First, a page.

This is also a city with extremely warm and welcoming people, and after googling “tech startups San Antonio”, the next thing I knew I was co-working alongside great startups such as, Parlevel, Pressable and TrueAbility at Geekdom.

From Beta-testing to Launch

After receiving an initial investment from the Rackspace Founders’ Geekdom Fund last December, we have been testing the service in San Antonio.

During the testing period, the majority of the consumer demand has been coming from apartment dwellers, military members and students. As a current customer Annie Poe summarizes: Bins were delivered to my apartment, and all I had to do was pack them and label them… I will never use a traditional storage unit again as long as I live in San Antonio.”

We work with apartment complexes as a viable alternative to on-site storage. Commonly heard feedback is that "this helps to keep our balconies clean." Shutterstock image via Remote Garage.
We work with apartment complexes as a viable alternative to on-site storage. Commonly heard feedback is that “this helps keep our balconies clean.” Shutterstock image via Remote Garage.

Interestingly, not only individual customers are signing up, but also the management at the apartment complexes have started to promote us. It turned out that the personnel in leasing offices see storage on demand as a viable alternative for on-site apartment storage, and thus end up featuring us as an amenity to their tenants.

In May, we were finally far enough to start talking to potential partners, and we are happy to announce we are partnering with one of the largest independent records management companies in the Southwest: Advanced Services Inc. They are a family-owned company having been in business for over 20 years, and I feel incredibly fortunate to learn from a company whose core philosophy is putting the customer’s interest always first.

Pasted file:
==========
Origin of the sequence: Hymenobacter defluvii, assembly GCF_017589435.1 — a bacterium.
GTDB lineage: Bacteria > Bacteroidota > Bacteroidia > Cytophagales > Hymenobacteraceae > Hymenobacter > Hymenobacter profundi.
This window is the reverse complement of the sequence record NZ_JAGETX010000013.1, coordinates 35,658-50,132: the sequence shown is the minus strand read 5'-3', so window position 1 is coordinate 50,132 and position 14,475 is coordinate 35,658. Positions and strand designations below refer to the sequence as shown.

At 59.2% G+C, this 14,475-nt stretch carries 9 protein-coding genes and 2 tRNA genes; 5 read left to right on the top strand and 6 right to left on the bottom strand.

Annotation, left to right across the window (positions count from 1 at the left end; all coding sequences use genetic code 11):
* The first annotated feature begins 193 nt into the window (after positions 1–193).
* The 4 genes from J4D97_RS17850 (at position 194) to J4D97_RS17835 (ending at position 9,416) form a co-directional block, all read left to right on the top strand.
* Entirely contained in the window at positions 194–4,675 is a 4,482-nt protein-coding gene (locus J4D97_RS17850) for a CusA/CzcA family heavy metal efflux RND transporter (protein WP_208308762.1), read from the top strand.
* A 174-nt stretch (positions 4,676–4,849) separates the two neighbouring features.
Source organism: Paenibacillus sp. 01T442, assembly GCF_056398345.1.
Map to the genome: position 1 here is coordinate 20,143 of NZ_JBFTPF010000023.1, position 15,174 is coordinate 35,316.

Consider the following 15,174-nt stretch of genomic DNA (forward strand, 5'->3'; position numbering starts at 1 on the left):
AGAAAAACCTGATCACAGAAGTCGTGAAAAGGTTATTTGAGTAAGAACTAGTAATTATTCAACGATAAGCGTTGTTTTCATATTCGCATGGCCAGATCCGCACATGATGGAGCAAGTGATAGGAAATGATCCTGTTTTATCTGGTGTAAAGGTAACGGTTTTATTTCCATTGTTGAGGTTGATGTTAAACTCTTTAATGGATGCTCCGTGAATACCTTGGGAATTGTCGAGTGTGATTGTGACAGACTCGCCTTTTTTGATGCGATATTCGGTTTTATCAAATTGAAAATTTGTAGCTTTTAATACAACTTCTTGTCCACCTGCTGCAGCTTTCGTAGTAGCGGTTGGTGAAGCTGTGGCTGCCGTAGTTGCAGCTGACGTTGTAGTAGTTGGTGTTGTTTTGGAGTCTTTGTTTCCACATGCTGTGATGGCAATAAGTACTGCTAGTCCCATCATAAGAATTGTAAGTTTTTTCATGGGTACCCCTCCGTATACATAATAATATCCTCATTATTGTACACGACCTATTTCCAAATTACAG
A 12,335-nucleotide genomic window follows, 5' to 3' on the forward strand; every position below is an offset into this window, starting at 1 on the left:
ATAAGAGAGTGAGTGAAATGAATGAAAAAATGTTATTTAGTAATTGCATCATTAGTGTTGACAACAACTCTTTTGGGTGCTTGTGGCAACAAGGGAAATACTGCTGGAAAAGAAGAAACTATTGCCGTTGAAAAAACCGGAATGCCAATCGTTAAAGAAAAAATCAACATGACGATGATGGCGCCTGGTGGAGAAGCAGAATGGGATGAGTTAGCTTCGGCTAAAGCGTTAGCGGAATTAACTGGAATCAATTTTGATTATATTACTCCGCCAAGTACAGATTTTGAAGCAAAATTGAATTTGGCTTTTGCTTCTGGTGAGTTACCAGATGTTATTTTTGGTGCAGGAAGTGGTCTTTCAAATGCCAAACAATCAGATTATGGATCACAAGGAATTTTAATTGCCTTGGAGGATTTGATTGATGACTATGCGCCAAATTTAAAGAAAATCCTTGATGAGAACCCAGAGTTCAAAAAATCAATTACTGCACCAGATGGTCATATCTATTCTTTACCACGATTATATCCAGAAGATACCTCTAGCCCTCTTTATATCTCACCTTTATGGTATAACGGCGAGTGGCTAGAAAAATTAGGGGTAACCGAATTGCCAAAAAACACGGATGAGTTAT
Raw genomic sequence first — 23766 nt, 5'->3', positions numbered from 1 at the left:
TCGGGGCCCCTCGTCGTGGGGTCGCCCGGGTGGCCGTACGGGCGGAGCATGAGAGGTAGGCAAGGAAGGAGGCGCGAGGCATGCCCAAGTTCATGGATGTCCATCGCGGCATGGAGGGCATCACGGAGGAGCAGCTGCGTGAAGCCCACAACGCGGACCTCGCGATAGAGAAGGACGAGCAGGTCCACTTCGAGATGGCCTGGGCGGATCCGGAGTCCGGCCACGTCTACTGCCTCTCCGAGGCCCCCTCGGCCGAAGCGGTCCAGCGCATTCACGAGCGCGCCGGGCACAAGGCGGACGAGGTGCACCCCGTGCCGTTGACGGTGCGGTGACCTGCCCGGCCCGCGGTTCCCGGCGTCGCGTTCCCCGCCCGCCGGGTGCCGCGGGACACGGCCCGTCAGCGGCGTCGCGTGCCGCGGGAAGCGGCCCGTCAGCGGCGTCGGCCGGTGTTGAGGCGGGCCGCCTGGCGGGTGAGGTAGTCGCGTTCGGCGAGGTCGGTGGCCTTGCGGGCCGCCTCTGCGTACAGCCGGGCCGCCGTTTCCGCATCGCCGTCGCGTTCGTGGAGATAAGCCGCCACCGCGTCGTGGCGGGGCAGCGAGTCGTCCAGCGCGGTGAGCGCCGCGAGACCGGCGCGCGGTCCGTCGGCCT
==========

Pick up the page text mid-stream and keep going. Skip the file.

Riding on a Trend?

This may look like we’re trying to “ride” on whichever trend that’s currently hot, but the way we look at it is different – the market timing.

When YouTube started, it was not only a great service, but also it benefited from two underlying trends: lower server costs, and increasing consumer bandwidths. Hosting companies like Rackspace brought down server costs by offering their customers the ability host their sites on the cloud, instead of having to resort to in-house infrastructure. From the consumer side, the Internet connections were getting faster and faster, while cost per gigabyte transferred kept going down.

Had these two trends not been intersecting, either YouTube would have run out of money trying to keep up with consumer demand, or they would not have been able to attract consumers with too slow connections for online video.

Storage on demand is in the intersection of several very current and important trends, namely the already mentioned on-demand transportation, but also urbanization and a recovering economy driving relocations. What is more, we are partnering with slowly declining industry of document storage, and hope that this will prove to be an attractive alternative for them to keep their industry relevant.

We are lucky to be positioned in the middle of such an interesting market, and we will be working extremely hard to earn customer trust and to eventually find ourselves among San Antonio’s next growth stories.

Remote Garage was recently accepted into the top Texas startup incubator, Capital Factory based in Austin. Currently, the company is running pilots with selected apartment management companies for civilians and military personnel alike. For more information email or call (210) 625-7925

*Featured/top image: Storage units via Flickr user Chelsea Gomez.

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Jaakko Piipponen is the founder and CEO of a storage on demand company Remote Garage, currently living in San Antonio, TX. He is a serial entrepreneur with previous experience from investment banking and...